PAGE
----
Oil is up 2%, but is heading towards the largest weekly decline since 2008 by Reuters


TOKYO (Reuters) – It is headed for its worst weekly drop since the 2008 financial crisis, although it rose 2 percent on Friday, as investors watched demand dampened by the Corona virus epidemic and an increase in production by major producers.

And rose 70 cents, or 2.1 percent, to 33.92 dollars a barrel by 0540 GMT, after falling more than seven percent on Thursday. For the week, Brent is headed for a decline of about 25 percent, the biggest weekly decline since December 2008, when it fell nearly 26 percent.

US West Texas Intermediate crude rose 80 cents, or 2.5 percent, to $ 32.30 a barrel after falling more than a dollar in the previous session. West Texas crude is on the decline by more than 25 percent since the beginning of the week, and it is also the largest decline since the height of the financial crisis.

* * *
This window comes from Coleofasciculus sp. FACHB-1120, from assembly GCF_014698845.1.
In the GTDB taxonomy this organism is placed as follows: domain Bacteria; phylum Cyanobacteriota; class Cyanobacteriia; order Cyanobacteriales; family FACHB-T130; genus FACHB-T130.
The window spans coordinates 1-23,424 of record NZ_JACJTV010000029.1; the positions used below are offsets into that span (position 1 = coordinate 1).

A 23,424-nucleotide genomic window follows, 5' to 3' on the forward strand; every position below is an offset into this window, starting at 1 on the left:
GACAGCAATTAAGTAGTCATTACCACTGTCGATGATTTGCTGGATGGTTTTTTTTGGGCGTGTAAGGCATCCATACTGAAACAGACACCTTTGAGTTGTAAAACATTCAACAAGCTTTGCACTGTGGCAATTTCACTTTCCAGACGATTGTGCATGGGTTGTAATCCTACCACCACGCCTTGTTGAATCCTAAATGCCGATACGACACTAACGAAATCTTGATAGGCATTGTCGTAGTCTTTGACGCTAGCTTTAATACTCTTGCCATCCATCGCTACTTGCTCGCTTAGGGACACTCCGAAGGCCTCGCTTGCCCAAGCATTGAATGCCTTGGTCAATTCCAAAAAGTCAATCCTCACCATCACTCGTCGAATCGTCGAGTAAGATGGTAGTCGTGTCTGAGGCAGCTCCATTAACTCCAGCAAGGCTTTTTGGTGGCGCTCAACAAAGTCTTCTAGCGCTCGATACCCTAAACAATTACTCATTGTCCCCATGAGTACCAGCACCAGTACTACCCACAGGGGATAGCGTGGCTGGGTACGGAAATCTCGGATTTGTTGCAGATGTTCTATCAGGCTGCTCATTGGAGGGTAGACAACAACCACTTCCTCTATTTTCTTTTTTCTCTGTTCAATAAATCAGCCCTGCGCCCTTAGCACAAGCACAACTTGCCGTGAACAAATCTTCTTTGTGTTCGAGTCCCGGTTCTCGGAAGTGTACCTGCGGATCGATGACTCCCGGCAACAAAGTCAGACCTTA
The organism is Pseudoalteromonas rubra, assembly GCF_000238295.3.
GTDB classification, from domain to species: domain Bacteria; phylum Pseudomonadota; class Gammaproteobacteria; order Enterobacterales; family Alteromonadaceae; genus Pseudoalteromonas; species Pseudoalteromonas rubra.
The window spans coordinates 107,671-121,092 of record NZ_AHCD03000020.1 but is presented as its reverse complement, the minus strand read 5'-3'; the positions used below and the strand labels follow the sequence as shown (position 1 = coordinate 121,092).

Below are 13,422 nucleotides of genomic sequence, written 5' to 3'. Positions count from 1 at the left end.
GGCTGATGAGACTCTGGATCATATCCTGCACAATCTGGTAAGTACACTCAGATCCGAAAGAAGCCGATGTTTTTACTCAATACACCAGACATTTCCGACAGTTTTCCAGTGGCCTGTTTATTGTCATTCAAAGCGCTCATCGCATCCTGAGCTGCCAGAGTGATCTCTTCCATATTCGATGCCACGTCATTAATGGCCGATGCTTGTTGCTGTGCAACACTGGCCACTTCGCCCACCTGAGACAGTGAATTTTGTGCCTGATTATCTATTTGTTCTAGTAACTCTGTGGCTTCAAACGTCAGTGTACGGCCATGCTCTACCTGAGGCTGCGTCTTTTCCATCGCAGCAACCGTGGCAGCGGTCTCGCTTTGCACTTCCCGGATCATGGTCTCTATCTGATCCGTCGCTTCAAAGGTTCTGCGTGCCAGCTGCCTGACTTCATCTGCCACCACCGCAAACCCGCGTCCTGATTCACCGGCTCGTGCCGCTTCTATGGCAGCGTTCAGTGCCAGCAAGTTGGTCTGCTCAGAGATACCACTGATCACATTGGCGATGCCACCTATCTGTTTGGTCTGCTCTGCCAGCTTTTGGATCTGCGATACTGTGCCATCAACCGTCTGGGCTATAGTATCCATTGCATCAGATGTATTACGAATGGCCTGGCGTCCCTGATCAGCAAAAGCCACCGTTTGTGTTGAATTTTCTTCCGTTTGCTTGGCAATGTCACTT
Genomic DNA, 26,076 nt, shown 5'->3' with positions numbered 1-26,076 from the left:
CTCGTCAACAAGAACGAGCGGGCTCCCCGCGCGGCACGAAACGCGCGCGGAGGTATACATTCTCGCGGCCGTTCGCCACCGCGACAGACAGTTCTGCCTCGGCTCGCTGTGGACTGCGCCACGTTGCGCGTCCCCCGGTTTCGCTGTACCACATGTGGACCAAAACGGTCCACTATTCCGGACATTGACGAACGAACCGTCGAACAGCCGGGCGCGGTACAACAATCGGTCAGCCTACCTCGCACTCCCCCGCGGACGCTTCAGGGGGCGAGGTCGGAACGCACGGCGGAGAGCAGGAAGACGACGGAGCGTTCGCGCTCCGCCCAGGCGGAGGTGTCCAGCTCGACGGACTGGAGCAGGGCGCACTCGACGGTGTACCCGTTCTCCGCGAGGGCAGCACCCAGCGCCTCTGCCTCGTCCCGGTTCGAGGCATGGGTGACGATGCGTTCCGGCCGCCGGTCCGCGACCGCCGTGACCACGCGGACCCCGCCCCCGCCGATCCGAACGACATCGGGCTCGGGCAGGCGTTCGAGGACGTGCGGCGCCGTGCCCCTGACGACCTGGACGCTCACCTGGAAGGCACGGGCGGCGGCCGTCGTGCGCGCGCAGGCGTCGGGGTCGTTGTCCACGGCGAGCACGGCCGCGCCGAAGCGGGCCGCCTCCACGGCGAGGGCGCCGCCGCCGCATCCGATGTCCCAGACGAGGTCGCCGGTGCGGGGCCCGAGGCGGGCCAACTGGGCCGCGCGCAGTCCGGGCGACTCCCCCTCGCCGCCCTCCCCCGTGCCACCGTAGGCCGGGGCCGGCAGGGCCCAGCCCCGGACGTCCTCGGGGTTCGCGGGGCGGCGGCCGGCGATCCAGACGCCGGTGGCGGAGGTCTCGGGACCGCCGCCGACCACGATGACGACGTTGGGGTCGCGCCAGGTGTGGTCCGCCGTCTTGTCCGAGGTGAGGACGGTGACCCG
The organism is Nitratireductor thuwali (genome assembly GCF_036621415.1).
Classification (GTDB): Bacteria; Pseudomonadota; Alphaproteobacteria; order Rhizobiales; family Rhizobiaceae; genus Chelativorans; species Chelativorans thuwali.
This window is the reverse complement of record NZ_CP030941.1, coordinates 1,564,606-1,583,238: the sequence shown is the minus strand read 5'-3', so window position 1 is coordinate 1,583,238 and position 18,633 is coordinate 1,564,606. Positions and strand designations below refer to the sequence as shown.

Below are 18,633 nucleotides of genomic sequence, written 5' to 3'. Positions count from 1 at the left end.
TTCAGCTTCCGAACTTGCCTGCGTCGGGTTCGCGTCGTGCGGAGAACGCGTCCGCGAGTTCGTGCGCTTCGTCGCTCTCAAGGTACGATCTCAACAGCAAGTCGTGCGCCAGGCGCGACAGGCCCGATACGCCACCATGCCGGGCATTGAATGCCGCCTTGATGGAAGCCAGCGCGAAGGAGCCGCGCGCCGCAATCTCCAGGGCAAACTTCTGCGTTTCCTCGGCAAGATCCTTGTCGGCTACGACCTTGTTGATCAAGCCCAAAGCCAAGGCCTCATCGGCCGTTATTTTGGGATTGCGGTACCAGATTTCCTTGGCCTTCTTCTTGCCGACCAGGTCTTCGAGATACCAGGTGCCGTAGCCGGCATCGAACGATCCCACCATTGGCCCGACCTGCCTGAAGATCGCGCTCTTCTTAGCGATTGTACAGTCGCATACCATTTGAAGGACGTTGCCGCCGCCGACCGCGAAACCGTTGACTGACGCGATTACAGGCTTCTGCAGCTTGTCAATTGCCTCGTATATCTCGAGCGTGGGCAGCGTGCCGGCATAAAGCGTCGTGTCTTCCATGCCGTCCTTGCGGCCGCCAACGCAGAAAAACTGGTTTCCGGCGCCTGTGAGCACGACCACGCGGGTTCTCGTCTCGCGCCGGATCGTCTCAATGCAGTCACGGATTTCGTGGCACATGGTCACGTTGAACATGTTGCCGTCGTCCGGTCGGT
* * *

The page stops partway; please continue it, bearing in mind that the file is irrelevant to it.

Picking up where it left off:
While the travel ban, the cancellation of events and other economic turmoil are affecting demand for crude, major oil producers are planning to add more barrels to a market filled with supplies.

An abundance of cheap oil from Saudi Arabia, the world’s largest oil exporter, and the UAE are causing mounting pressure on prices after the collapse of a price-support agreement with Russia last week.

“The increase in low-cost production is much greater than expected, and the collapse in demand due to the Corona virus appears to be increasingly large,” Goldman Sachs said, and the bank now expects what it says will be a record high oil surplus of 6 million bpd by April.

Russia, the world’s second largest oil producer, does not seem willing to return to its agreement with the Organization of the Petroleum Exporting Countries (OPEC).

Domestic oil production companies met with Russian Energy Minister Alexander Novak on Thursday but did not consider returning to the agreement, while Gazprom chief denied that the company plans to increase production in April.

(Prepared by Moataz Muhammad for the Arabic Bulletin).

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